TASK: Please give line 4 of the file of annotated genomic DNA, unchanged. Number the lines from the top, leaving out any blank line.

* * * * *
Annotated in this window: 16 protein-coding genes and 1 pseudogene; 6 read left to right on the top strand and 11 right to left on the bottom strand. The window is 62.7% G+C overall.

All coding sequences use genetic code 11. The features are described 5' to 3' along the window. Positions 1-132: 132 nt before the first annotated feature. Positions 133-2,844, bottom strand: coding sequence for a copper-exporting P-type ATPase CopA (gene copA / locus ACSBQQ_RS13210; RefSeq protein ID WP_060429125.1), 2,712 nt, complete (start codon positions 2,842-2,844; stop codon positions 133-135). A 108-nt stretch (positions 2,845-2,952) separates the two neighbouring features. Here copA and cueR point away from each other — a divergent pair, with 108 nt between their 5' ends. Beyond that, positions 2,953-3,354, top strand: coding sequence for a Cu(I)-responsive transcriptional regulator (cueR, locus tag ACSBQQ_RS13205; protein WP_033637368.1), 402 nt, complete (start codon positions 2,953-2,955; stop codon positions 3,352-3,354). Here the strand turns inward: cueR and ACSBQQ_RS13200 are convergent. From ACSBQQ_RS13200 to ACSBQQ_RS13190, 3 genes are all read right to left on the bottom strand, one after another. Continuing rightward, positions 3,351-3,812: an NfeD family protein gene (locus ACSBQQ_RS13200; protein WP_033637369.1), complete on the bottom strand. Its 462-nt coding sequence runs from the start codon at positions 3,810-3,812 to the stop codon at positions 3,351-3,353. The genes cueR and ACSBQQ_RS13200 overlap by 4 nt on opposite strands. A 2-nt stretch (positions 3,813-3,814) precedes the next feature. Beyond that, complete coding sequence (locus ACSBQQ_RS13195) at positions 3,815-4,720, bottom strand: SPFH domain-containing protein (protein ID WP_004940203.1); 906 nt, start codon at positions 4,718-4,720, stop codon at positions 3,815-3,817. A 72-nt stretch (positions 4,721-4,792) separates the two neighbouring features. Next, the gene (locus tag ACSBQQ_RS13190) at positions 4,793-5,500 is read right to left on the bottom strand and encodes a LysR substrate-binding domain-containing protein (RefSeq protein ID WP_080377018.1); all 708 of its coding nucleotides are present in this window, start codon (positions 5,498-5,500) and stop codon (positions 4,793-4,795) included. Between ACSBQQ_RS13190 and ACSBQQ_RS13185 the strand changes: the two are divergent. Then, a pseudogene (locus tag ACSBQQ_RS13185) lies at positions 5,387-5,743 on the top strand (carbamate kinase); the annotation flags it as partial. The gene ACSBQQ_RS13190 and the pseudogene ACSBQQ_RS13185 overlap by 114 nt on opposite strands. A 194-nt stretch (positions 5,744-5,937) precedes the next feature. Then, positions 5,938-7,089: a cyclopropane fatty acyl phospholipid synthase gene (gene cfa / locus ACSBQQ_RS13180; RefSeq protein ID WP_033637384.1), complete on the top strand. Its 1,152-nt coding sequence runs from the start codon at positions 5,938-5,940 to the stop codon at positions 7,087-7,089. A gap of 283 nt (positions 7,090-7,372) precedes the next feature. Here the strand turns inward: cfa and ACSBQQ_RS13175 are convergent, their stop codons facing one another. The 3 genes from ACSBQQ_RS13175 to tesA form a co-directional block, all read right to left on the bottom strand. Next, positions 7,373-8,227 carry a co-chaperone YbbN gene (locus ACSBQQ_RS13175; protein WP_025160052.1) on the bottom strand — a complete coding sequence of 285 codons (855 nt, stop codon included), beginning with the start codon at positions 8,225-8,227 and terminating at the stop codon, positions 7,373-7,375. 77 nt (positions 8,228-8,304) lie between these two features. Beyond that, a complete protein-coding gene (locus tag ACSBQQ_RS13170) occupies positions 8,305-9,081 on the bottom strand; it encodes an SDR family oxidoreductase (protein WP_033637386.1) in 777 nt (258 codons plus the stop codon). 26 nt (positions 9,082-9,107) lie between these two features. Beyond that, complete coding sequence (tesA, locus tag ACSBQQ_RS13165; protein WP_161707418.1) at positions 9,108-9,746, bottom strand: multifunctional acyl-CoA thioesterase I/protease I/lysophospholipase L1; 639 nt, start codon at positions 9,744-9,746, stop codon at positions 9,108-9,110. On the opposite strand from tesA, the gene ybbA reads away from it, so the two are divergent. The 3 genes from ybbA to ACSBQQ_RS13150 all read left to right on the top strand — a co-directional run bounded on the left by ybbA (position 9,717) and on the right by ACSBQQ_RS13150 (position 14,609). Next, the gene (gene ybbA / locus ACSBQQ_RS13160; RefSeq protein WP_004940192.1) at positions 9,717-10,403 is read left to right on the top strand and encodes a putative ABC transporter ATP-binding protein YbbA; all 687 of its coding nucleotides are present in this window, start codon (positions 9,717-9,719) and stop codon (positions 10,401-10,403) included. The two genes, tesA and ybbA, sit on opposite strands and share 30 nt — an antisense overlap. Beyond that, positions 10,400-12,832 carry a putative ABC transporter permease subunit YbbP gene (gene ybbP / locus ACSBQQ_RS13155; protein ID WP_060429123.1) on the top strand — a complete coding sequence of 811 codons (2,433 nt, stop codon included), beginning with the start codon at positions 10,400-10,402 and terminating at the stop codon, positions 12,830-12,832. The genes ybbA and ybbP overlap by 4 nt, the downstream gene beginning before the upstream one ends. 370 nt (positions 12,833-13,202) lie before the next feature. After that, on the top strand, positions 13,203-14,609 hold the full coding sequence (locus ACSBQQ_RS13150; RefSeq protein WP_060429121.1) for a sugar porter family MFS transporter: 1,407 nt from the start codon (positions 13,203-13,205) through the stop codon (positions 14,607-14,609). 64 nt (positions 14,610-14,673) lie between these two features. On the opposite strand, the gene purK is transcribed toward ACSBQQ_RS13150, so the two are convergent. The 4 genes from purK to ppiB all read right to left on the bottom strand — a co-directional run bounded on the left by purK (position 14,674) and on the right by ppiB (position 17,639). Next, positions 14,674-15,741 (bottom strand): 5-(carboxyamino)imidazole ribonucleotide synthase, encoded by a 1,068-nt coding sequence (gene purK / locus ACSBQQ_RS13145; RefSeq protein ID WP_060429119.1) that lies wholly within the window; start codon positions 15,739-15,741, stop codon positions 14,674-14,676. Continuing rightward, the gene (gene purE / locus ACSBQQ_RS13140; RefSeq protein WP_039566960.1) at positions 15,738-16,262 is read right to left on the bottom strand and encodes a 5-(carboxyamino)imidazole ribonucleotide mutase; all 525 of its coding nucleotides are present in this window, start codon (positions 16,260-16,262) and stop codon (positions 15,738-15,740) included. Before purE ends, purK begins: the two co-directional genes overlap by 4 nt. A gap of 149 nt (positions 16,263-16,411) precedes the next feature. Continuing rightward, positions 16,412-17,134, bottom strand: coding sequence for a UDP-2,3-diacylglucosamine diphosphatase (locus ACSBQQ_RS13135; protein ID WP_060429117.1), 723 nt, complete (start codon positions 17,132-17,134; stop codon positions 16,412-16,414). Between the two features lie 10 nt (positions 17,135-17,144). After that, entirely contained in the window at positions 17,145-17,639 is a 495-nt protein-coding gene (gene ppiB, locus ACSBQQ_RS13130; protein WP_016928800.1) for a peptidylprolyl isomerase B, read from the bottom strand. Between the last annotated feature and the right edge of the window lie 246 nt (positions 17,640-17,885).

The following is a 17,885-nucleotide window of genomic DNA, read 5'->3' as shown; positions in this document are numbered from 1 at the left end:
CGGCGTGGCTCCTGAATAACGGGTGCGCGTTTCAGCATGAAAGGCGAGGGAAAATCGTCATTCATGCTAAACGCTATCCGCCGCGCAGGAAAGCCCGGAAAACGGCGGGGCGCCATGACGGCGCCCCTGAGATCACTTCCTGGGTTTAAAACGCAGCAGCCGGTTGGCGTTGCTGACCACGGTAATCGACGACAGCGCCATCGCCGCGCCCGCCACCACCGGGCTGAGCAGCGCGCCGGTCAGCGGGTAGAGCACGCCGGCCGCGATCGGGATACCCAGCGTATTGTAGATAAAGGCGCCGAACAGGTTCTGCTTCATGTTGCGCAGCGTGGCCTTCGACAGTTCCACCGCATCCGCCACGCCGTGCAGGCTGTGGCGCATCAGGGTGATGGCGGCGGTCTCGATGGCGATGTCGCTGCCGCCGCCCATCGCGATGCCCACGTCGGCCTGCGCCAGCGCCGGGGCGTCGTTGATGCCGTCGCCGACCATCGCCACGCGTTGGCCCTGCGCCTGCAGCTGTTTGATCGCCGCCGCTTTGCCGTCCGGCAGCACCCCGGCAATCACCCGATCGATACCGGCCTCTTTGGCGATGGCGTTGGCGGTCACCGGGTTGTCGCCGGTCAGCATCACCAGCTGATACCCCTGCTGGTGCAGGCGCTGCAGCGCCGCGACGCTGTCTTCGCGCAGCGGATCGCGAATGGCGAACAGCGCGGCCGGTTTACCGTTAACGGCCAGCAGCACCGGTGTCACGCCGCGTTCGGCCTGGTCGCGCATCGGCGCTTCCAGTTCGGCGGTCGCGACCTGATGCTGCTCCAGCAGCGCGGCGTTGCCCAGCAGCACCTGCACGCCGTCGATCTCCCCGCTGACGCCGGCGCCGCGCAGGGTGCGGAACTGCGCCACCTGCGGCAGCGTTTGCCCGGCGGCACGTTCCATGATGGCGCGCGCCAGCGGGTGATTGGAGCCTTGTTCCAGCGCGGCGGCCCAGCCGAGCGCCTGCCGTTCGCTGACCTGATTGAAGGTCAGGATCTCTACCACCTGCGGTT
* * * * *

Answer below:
CGGCGTGGCTCCTGAATAACGGGTGCGCGTTTCAGCATGAAAGGCGAGGGAAAATCGTCATTCATGCTAAACGCTATCCGCCGCGCAGGAAAGCCCGGAAAACGGCGGGGCGCCATGACGGCGCCCCTGAGATCACTTCCTGGGTTTAAAACGCAGCAGCCGGTTGGCGTTGCTGACCACGGTAATCGACGACAGCGCCATCGCCGCGCCCGCCACCACCGGGCTGAGCAGCGCGCCGGTCAGCGGGTAGAGCACGCCGGCCGCGATCGGGATACCCAGCGTATTGTAGATAAAGGCGCCGAACAGGTTCTGCTTCATGTTGCGCAGCGTGGCCTTCGACAGTTCCACCGCATCCGCCACGCCGTGCAGGCTGTGGCGCATCAGGGTGATGGCGGCGGTCTCGATGGCGATGTCGCTGCCGCCGCCCATCGCGATGCCCACGTCGGCCTGCGCCAGCGCCGGGGCGTCGTTGATGCCGTCGCCGACCATCGCCACGCGTTGGCCCTGCGCCTGCAGCTGTTTGATCGCCGCCGCTTTGCCGTCCGGCAGCACCCCGGCAATCACCCGATCGATACCGGCCTCTTTGGCGATGGCGTTGGCGGTCACCGGGTTGTCGCCGGTCAGCATCACCAGCTGATACCCCTGCTGGTGCAGGCGCTGCAGCGCCGCGACGCTGTCTTCGCGCAGCGGATCGCGAATGGCGAACAGCGCGGCCGGTTTACCGTTAACGGCCAGCAGCACCGGTGTCACGCCGCGTTCGGCCTGGTCGCGCATCGGCGCTTCCAGTTCGGCGGTCGCGACCTGATGCTGCTCCAGCAGCGCGGCGTTGCCCAGCAGCACCTGCACGCCGTCGATCTCCCCGCTGACGCCGGCGCCGCGCAGGGTGCGGAACTGCGCCACCTGCGGCAGCGTTTGCCCGGCGGCACGTTCCATGATGGCGCGCGCCAGCGGGTGATTGGAGCCTTGTTCCAGCGCGGCGGCCCAGCCGAGCGCCTGCCGTTCGCTGACCTGATTGAAGGTCAGGATCTCTACCACCTGCGGTT